Later, when Davey Johnson was finally cashiered as the Mets' manager 42 games into the 1990 season, Harrelson took the bridge and helmed the Mets to a 71-49 record the rest of the way, good for a second-place NL East finish. The following season, enough of the 1980s Mets' contending core players were gone and suspicions arose that Harrelson was just the dugout figurehead while bench coach Doc Edwards called the shots.

The Mets went 74-80 under Harrelson, toward a fifth-place NL East finish, before he was executed before the season's final week. There were those who thought Harrelson's problem was trying to manage like a pal more than a leader. Harrelson himself said, candidly enough, "If the public wanted a manager with vast experience, I wasn't it ... If they wanted somebody who would grow with the organization, I think that was me."

In due course, Harrelson helped bring minor league baseball to Long Island as the co-owner, senior vice president, and first base coach of the Long Island Ducks. He even managed the Atlantic Leaguers to a first place tie in their maiden season. Then, come 2016, after a few incidents first attributed to aging's mere memory lapses, Harrelson and his former wife, Kim Battaglia, got the fateful diagnosis.

Battaglia remained his close friend and primary caretaker. Harrelson was part of the contingent of 1969 Mets — organized by outfielder Art Shamsky, also including pitcher Jerry Koosman and outfielder Ron Swoboda — who trekked to California for a final visit with Lewy Body dementia-stricken Seaver at his vineyard a year later. The journey was recorded by Shamsky with Erik Sherman (who accompanied the group) in After the Miracle. (Seaver, alas, died in 2020.)

The former Mrs. Harrelson urged Shamsky to have voluminous photographs taken to help Harrelson remember the trip. Harrelson himself admitted to Sherman that he'd begun writing numerous notes to himself to help him fight the Alzheimer's memory robbery. He also described co-owning and promoting the Ducks as "the best thing I've ever done in baseball," indicating his displeasure that the now-former Wilpon ownership was not always kind to himself and too many other former Met stars.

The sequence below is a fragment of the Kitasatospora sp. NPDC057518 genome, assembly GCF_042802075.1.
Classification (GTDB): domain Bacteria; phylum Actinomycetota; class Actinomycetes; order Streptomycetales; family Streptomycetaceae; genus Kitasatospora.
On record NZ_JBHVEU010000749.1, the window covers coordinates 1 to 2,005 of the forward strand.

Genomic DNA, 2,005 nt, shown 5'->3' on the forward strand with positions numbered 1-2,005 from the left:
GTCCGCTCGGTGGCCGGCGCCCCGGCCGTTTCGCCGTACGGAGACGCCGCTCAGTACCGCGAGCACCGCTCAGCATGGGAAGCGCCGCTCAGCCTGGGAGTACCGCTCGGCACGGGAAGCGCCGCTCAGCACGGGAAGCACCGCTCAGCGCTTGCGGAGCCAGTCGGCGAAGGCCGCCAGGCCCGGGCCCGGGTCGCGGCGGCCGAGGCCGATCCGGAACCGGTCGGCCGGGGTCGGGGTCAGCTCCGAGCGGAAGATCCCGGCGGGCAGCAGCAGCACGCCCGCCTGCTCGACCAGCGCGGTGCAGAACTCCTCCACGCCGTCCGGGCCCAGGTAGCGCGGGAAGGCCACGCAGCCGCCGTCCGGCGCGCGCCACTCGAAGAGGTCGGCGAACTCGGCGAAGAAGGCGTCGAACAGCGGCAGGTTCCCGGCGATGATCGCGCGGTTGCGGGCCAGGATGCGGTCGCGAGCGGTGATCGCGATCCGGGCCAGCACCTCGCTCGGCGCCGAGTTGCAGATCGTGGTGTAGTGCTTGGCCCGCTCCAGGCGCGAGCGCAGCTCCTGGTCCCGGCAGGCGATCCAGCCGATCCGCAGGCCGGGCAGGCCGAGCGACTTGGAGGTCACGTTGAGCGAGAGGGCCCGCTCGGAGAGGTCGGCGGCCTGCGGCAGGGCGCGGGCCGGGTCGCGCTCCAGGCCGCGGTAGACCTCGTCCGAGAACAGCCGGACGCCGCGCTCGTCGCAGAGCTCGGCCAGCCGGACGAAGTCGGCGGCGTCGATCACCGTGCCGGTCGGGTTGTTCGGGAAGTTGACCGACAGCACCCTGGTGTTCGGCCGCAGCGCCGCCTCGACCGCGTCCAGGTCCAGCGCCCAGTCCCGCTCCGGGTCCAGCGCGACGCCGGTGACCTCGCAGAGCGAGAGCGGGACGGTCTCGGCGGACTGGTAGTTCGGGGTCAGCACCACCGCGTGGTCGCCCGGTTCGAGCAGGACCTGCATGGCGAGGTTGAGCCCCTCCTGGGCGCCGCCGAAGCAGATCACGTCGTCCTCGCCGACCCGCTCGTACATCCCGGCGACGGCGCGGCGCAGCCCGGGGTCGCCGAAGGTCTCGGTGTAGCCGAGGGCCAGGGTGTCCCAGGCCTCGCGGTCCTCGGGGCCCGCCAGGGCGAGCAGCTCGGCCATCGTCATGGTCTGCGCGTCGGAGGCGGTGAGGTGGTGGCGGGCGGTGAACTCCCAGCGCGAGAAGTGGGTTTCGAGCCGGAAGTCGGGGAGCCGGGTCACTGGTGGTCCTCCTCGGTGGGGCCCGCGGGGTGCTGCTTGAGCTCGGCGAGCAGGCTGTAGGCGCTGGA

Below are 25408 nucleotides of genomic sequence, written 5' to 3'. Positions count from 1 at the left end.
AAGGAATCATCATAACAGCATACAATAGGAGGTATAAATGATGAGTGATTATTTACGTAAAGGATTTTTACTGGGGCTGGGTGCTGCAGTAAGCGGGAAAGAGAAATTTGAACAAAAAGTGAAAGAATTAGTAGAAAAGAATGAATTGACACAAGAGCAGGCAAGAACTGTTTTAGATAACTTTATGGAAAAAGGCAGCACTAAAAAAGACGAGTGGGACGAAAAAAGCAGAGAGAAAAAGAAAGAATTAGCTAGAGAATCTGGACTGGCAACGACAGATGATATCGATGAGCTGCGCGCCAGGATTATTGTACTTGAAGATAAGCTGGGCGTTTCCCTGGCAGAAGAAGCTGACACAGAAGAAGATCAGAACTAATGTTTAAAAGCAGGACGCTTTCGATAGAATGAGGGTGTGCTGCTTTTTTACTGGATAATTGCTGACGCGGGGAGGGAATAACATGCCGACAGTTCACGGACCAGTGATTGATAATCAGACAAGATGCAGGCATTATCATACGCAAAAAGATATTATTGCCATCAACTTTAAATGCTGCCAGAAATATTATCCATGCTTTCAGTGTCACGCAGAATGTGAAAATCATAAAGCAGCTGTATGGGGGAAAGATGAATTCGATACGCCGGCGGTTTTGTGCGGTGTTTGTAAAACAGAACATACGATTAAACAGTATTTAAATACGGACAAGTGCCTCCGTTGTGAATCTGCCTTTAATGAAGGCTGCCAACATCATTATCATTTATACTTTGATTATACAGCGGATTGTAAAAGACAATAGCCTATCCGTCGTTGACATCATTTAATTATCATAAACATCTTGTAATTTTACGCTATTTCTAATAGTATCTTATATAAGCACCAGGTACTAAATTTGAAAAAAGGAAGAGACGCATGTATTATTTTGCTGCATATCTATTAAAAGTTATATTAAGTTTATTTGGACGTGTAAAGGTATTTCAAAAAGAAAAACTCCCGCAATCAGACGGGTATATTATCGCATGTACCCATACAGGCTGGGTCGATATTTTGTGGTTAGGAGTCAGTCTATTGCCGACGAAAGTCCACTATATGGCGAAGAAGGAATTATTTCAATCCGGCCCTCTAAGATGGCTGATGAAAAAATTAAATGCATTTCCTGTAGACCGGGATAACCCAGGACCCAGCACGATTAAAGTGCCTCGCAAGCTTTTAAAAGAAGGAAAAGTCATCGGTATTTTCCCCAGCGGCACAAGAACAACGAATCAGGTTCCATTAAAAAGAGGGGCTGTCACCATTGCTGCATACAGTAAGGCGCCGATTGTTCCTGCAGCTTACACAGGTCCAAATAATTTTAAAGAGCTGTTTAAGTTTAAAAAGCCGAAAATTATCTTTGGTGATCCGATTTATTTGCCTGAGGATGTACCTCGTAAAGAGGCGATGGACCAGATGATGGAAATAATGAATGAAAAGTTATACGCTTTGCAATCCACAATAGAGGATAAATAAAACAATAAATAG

Harrelson and his former wife even joined and became active with the Alzheimer's Foundation after making his diagnosis public in 2018. "I want people to know you can live with this and that a lot of people have it," he said. "It could be worse."

When traveling with Koosman, Shamsky, Sherman, and Swoboda for that final Seaver visit, Harrelson had nothing but praise for his former wife ("She's the best ex-wife I ever had") who urged him on. "She'll call me and go, 'You know you have to go to the doctor. Our son T.J. can bring you'," said the twice-divorced father of five. "Married, we just didn't gel after awhile. But I still love her and give her hugs. Kim doesn't have to do what she does, but I appreciate it."

Perhaps not quite as deeply as she and his children appreciated Harrelson's grace under fire as he fought the insidious disease that finally claimed him. The scrapper who didn't let Pete Rose intimidate him became the elder who didn't let a medical murderer intimidate him.

Now Harrelson can be serene and happy in the Elysian Fields with his old roomie pal Seaver, his old skippers Berra and Gil Hodges, and too many other 1969 and 1973 Mets who preceded him there. Maybe Grandma Gertie will elbow her way out there to shake his hand, and maybe Harrelson can give her a wink and a "Your little cream puff, huh?"

Leave a Comment

Featured Site